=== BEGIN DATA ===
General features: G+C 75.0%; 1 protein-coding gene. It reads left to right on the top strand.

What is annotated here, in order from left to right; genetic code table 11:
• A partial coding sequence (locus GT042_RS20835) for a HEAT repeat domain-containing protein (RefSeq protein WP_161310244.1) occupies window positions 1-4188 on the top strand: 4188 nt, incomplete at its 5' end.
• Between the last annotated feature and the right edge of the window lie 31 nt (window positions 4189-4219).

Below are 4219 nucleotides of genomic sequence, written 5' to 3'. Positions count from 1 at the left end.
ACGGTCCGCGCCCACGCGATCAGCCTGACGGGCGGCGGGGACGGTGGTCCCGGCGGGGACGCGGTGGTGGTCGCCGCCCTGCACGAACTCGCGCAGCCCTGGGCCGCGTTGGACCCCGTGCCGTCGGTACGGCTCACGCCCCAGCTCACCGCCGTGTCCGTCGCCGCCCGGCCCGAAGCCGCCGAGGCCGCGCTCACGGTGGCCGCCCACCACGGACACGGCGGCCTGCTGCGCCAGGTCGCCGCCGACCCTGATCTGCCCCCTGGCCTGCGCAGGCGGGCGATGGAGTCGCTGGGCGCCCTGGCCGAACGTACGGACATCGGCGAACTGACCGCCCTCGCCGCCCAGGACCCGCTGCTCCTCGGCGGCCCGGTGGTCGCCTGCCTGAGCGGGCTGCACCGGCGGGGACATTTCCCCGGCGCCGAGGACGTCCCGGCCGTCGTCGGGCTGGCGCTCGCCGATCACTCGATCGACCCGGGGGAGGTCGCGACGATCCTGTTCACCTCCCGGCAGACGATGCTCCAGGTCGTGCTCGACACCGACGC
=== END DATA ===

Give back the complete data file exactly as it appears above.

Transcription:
General features: G+C 75.0%; 1 protein-coding gene. It reads left to right on the top strand.

What is annotated here, in order from left to right; genetic code table 11:
• A partial coding sequence (locus GT042_RS20835) for a HEAT repeat domain-containing protein (RefSeq protein WP_161310244.1) occupies window positions 1-4188 on the top strand: 4188 nt, incomplete at its 5' end.
• Between the last annotated feature and the right edge of the window lie 31 nt (window positions 4189-4219).

Below are 4219 nucleotides of genomic sequence, written 5' to 3'. Positions count from 1 at the left end.
ACGGTCCGCGCCCACGCGATCAGCCTGACGGGCGGCGGGGACGGTGGTCCCGGCGGGGACGCGGTGGTGGTCGCCGCCCTGCACGAACTCGCGCAGCCCTGGGCCGCGTTGGACCCCGTGCCGTCGGTACGGCTCACGCCCCAGCTCACCGCCGTGTCCGTCGCCGCCCGGCCCGAAGCCGCCGAGGCCGCGCTCACGGTGGCCGCCCACCACGGACACGGCGGCCTGCTGCGCCAGGTCGCCGCCGACCCTGATCTGCCCCCTGGCCTGCGCAGGCGGGCGATGGAGTCGCTGGGCGCCCTGGCCGAACGTACGGACATCGGCGAACTGACCGCCCTCGCCGCCCAGGACCCGCTGCTCCTCGGCGGCCCGGTGGTCGCCTGCCTGAGCGGGCTGCACCGGCGGGGACATTTCCCCGGCGCCGAGGACGTCCCGGCCGTCGTCGGGCTGGCGCTCGCCGATCACTCGATCGACCCGGGGGAGGTCGCGACGATCCTGTTCACCTCCCGGCAGACGATGCTCCAGGTCGTGCTCGACACCGACGC